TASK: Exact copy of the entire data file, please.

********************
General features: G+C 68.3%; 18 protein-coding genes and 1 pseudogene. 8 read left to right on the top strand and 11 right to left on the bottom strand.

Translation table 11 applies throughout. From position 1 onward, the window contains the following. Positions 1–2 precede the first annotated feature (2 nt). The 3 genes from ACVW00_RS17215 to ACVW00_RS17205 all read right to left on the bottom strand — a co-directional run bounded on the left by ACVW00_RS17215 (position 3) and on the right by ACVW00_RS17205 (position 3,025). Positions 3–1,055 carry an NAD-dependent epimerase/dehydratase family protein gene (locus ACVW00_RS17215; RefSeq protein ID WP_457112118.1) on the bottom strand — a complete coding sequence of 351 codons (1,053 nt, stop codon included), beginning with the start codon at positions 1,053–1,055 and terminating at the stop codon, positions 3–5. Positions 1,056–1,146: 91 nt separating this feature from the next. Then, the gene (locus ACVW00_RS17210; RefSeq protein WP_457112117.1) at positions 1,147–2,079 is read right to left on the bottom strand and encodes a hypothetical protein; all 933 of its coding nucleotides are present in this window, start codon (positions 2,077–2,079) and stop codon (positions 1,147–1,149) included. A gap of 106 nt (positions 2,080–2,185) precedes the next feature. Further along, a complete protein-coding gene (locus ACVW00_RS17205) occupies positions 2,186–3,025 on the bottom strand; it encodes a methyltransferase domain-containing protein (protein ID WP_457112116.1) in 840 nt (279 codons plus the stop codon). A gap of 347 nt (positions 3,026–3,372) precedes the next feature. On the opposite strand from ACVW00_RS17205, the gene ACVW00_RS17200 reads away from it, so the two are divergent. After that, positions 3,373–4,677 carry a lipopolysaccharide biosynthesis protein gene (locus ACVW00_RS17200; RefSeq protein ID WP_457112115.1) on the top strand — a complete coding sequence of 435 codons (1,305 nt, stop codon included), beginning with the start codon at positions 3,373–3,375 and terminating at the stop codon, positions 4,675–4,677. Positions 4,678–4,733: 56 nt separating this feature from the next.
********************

General features: G+C 68.3%; 18 protein-coding genes and 1 pseudogene. 8 read left to right on the top strand and 11 right to left on the bottom strand.

Translation table 11 applies throughout. From position 1 onward, the window contains the following. Positions 1–2 precede the first annotated feature (2 nt). The 3 genes from ACVW00_RS17215 to ACVW00_RS17205 all read right to left on the bottom strand — a co-directional run bounded on the left by ACVW00_RS17215 (position 3) and on the right by ACVW00_RS17205 (position 3,025). Positions 3–1,055 carry an NAD-dependent epimerase/dehydratase family protein gene (locus ACVW00_RS17215; RefSeq protein ID WP_457112118.1) on the bottom strand — a complete coding sequence of 351 codons (1,053 nt, stop codon included), beginning with the start codon at positions 1,053–1,055 and terminating at the stop codon, positions 3–5. Positions 1,056–1,146: 91 nt separating this feature from the next. Then, the gene (locus ACVW00_RS17210; RefSeq protein WP_457112117.1) at positions 1,147–2,079 is read right to left on the bottom strand and encodes a hypothetical protein; all 933 of its coding nucleotides are present in this window, start codon (positions 2,077–2,079) and stop codon (positions 1,147–1,149) included. A gap of 106 nt (positions 2,080–2,185) precedes the next feature. Further along, a complete protein-coding gene (locus ACVW00_RS17205) occupies positions 2,186–3,025 on the bottom strand; it encodes a methyltransferase domain-containing protein (protein ID WP_457112116.1) in 840 nt (279 codons plus the stop codon). A gap of 347 nt (positions 3,026–3,372) precedes the next feature. On the opposite strand from ACVW00_RS17205, the gene ACVW00_RS17200 reads away from it, so the two are divergent. After that, positions 3,373–4,677 carry a lipopolysaccharide biosynthesis protein gene (locus ACVW00_RS17200; RefSeq protein ID WP_457112115.1) on the top strand — a complete coding sequence of 435 codons (1,305 nt, stop codon included), beginning with the start codon at positions 3,373–3,375 and terminating at the stop codon, positions 4,675–4,677. Positions 4,678–4,733: 56 nt separating this feature from the next.